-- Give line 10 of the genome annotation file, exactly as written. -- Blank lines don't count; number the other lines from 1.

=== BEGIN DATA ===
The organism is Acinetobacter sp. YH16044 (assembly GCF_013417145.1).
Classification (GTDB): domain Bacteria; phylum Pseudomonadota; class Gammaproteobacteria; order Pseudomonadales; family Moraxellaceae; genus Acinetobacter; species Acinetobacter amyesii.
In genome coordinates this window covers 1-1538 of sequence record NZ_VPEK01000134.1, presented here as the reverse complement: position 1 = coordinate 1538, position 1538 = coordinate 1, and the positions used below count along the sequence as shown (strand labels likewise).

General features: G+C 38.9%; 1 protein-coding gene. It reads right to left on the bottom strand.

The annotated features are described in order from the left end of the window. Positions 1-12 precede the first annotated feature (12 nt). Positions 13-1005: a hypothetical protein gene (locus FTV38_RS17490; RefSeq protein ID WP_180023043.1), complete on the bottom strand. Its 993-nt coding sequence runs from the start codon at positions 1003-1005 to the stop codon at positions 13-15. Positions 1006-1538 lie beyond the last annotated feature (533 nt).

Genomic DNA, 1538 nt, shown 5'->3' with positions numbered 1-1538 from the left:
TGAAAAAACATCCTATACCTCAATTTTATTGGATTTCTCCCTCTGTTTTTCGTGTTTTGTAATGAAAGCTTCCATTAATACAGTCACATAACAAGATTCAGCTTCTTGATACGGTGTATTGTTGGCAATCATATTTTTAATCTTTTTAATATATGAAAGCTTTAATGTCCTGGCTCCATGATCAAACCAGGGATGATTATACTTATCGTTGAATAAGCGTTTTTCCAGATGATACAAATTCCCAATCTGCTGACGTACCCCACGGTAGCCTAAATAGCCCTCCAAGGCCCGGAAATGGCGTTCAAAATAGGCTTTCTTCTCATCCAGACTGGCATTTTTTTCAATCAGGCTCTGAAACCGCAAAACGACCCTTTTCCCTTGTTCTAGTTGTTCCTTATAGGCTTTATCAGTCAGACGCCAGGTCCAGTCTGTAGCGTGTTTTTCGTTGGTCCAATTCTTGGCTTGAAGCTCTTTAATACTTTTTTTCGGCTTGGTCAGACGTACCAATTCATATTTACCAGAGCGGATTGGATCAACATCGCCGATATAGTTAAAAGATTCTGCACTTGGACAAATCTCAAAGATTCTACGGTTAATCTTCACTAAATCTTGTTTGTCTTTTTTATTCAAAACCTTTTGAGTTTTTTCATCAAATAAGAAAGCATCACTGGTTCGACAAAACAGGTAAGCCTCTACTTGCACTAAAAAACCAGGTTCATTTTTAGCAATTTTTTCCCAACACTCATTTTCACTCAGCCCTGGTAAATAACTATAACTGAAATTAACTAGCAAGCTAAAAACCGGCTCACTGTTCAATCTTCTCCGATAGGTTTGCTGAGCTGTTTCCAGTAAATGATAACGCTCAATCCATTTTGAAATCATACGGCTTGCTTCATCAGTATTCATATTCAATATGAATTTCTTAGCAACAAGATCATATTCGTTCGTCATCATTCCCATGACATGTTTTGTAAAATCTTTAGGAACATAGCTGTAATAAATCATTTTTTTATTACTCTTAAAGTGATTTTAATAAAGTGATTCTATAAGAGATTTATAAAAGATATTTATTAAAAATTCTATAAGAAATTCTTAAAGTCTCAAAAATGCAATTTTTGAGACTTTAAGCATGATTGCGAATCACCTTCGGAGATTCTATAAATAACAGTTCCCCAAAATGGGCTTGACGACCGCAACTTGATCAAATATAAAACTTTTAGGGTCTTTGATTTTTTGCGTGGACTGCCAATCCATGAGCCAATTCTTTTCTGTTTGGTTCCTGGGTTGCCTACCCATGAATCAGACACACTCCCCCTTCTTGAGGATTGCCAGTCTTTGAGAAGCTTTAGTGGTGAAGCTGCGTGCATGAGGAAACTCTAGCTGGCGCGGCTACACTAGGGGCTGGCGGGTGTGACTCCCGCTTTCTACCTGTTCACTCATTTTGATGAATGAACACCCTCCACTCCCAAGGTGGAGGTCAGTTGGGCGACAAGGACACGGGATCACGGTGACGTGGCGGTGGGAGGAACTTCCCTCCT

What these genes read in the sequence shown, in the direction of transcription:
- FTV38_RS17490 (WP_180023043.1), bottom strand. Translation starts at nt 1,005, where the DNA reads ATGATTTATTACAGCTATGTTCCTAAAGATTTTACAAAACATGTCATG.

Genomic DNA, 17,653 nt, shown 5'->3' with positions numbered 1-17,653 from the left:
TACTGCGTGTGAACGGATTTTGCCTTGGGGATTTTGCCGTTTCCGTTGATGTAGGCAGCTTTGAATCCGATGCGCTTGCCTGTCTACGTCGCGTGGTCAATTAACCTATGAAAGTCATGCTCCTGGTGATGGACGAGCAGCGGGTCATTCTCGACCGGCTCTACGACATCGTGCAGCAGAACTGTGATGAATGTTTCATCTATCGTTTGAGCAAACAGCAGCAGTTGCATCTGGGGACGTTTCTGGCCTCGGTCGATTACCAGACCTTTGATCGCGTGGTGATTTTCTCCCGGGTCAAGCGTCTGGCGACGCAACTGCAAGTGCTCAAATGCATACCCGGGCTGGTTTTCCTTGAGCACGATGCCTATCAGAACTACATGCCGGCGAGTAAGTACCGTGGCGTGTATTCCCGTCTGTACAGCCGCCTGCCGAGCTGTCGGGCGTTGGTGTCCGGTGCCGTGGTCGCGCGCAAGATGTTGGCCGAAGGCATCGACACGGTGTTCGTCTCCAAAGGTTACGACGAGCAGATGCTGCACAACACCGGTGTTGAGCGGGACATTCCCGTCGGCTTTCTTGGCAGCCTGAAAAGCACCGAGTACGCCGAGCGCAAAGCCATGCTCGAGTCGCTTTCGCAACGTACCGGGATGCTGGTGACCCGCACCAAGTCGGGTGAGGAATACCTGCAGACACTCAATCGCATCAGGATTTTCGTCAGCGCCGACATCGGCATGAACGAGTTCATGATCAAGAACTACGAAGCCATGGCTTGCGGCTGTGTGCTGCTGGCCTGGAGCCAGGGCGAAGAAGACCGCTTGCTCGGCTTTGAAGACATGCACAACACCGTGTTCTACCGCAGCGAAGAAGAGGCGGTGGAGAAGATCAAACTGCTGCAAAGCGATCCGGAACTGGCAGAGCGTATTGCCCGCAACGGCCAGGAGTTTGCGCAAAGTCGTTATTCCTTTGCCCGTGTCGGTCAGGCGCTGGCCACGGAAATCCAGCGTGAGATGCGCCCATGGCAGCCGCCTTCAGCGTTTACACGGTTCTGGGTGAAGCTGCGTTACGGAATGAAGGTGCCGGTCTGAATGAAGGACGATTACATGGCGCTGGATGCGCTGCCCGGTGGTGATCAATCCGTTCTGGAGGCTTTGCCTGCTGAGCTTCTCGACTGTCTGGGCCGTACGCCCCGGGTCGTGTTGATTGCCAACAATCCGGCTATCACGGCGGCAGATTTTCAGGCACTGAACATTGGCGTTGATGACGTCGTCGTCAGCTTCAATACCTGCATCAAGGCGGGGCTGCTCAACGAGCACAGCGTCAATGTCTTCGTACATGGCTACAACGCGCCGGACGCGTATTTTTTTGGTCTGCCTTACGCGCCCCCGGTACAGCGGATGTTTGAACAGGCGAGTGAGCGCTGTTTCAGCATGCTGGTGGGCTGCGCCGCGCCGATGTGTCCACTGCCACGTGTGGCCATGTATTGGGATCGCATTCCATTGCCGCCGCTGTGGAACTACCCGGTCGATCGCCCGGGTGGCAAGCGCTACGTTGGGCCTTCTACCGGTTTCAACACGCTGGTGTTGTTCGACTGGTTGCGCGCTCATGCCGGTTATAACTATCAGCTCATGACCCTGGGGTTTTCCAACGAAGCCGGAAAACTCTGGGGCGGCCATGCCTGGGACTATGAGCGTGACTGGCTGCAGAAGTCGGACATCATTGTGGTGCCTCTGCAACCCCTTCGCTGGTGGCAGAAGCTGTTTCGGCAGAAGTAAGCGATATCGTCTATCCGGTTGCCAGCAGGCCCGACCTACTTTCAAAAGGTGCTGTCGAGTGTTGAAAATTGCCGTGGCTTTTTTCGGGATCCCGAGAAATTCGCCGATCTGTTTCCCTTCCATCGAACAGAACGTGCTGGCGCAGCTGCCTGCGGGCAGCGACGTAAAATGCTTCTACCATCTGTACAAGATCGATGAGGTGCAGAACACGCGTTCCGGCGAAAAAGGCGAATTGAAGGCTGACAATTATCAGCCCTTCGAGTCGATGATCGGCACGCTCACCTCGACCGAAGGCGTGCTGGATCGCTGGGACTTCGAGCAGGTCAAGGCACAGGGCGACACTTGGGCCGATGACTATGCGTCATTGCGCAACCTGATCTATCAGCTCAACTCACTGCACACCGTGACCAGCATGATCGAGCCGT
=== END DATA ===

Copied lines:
Genomic DNA, 17,653 nt, shown 5'->3' with positions numbered 1-17,653 from the left: